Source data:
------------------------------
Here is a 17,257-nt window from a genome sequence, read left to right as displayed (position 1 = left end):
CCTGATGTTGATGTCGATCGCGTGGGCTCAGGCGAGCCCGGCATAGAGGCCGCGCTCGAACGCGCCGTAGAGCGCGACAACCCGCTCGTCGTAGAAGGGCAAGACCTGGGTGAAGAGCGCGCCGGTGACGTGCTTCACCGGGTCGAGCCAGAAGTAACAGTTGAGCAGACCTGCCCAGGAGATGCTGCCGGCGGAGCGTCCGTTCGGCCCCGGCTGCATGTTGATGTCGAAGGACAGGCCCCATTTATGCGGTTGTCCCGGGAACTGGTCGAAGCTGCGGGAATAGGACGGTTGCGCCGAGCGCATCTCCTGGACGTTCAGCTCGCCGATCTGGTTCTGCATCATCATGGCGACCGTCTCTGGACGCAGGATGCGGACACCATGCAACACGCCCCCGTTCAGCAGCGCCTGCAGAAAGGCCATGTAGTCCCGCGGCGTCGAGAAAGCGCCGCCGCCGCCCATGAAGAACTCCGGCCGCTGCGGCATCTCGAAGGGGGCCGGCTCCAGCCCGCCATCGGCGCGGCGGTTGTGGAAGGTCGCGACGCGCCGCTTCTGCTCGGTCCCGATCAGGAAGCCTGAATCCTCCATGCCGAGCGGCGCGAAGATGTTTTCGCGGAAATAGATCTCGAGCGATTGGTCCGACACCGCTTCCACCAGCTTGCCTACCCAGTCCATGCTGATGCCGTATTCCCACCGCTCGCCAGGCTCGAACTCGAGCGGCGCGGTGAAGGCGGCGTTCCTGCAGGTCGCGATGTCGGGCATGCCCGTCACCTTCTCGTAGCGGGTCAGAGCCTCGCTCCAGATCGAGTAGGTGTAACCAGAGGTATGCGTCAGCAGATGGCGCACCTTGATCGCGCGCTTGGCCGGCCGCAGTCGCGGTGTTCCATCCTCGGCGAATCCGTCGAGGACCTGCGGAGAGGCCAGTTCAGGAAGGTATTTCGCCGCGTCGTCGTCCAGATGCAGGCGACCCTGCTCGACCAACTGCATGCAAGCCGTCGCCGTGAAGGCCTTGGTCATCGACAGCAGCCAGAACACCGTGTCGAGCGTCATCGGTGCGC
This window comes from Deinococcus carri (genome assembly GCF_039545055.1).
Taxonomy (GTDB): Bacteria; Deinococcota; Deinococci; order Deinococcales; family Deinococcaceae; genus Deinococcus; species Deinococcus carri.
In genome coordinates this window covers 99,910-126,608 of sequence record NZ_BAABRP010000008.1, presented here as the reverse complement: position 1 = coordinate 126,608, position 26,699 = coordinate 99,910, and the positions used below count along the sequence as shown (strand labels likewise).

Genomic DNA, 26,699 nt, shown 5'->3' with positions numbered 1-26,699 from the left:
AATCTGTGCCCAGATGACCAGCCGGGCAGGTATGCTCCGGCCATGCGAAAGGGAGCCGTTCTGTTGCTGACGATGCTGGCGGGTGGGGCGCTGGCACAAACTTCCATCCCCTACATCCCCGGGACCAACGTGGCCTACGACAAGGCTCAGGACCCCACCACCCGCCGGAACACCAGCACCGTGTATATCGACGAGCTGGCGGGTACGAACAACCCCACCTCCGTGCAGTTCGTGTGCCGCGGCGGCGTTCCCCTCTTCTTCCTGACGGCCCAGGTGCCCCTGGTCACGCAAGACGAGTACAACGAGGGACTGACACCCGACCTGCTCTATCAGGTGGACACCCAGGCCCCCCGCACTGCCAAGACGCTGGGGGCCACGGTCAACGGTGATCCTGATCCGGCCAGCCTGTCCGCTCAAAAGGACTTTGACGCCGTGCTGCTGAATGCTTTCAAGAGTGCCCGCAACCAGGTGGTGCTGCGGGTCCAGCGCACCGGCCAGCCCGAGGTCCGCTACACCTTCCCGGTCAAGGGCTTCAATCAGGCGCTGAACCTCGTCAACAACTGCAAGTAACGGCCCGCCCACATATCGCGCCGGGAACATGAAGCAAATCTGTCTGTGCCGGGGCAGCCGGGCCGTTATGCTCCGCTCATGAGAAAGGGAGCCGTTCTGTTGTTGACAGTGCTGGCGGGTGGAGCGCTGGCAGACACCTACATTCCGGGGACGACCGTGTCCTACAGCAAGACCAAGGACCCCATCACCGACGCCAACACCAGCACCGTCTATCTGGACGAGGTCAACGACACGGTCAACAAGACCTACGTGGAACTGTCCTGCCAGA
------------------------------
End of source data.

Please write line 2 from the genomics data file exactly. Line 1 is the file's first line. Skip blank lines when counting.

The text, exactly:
CCTGATGTTGATGTCGATCGCGTGGGCTCAGGCGAGCCCGGCATAGAGGCCGCGCTCGAACGCGCCGTAGAGCGCGACAACCCGCTCGTCGTAGAAGGGCAAGACCTGGGTGAAGAGCGCGCCGGTGACGTGCTTCACCGGGTCGAGCCAGAAGTAACAGTTGAGCAGACCTGCCCAGGAGATGCTGCCGGCGGAGCGTCCGTTCGGCCCCGGCTGCATGTTGATGTCGAAGGACAGGCCCCATTTATGCGGTTGTCCCGGGAACTGGTCGAAGCTGCGGGAATAGGACGGTTGCGCCGAGCGCATCTCCTGGACGTTCAGCTCGCCGATCTGGTTCTGCATCATCATGGCGACCGTCTCTGGACGCAGGATGCGGACACCATGCAACACGCCCCCGTTCAGCAGCGCCTGCAGAAAGGCCATGTAGTCCCGCGGCGTCGAGAAAGCGCCGCCGCCGCCCATGAAGAACTCCGGCCGCTGCGGCATCTCGAAGGGGGCCGGCTCCAGCCCGCCATCGGCGCGGCGGTTGTGGAAGGTCGCGACGCGCCGCTTCTGCTCGGTCCCGATCAGGAAGCCTGAATCCTCCATGCCGAGCGGCGCGAAGATGTTTTCGCGGAAATAGATCTCGAGCGATTGGTCCGACACCGCTTCCACCAGCTTGCCTACCCAGTCCATGCTGATGCCGTATTCCCACCGCTCGCCAGGCTCGAACTCGAGCGGCGCGGTGAAGGCGGCGTTCCTGCAGGTCGCGATGTCGGGCATGCCCGTCACCTTCTCGTAGCGGGTCAGAGCCTCGCTCCAGATCGAGTAGGTGTAACCAGAGGTATGCGTCAGCAGATGGCGCACCTTGATCGCGCGCTTGGCCGGCCGCAGTCGCGGTGTTCCATCCTCGGCGAATCCGTCGAGGACCTGCGGAGAGGCCAGTTCAGGAAGGTATTTCGCCGCGTCGTCGTCCAGATGCAGGCGACCCTGCTCGACCAACTGCATGCAAGCCGTCGCCGTGAAGGCCTTGGTCATCGACAGCAGCCAGAACACCGTGTCGAGCGTCATCGGTGCGC